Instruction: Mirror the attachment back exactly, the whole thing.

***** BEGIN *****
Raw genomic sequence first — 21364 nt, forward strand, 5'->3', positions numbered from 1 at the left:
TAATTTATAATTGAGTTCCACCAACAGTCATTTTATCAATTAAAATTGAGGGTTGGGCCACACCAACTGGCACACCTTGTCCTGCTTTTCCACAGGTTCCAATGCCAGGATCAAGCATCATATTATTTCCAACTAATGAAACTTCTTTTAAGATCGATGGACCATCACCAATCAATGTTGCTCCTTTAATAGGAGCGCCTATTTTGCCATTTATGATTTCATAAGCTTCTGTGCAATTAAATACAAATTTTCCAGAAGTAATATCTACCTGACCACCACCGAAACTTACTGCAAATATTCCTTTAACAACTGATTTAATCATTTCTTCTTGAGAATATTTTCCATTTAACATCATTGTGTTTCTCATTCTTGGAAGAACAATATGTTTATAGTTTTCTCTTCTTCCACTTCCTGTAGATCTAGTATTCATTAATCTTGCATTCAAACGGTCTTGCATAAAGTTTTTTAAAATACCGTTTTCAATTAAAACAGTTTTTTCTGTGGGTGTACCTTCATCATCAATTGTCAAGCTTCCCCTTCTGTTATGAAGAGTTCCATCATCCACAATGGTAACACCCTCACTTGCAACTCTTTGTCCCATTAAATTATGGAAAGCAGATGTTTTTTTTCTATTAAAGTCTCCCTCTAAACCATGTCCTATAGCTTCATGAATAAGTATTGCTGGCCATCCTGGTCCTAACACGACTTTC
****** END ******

Raw genomic sequence first — 21364 nt, forward strand, 5'->3', positions numbered from 1 at the left:
TAATTTATAATTGAGTTCCACCAACAGTCATTTTATCAATTAAAATTGAGGGTTGGGCCACACCAACTGGCACACCTTGTCCTGCTTTTCCACAGGTTCCAATGCCAGGATCAAGCATCATATTATTTCCAACTAATGAAACTTCTTTTAAGATCGATGGACCATCACCAATCAATGTTGCTCCTTTAATAGGAGCGCCTATTTTGCCATTTATGATTTCATAAGCTTCTGTGCAATTAAATACAAATTTTCCAGAAGTAATATCTACCTGACCACCACCGAAACTTACTGCAAATATTCCTTTAACAACTGATTTAATCATTTCTTCTTGAGAATATTTTCCATTTAACATCATTGTGTTTCTCATTCTTGGAAGAACAATATGTTTATAGTTTTCTCTTCTTCCACTTCCTGTAGATCTAGTATTCATTAATCTTGCATTCAAACGGTCTTGCATAAAGTTTTTTAAAATACCGTTTTCAATTAAAACAGTTTTTTCTGTGGGTGTACCTTCATCATCAATTGTCAAGCTTCCCCTTCTGTTATGAAGAGTTCCATCATCCACAATGGTAACACCCTCACTTGCAACTCTTTGTCCCATTAAATTATGGAAAGCAGATGTTTTTTTTCTATTAAAGTCTCCCTCTAAACCATGTCCTATAGCTTCATGAATAAGTATTGCTGGCCATCCTGGTCCTAACACGACTTTC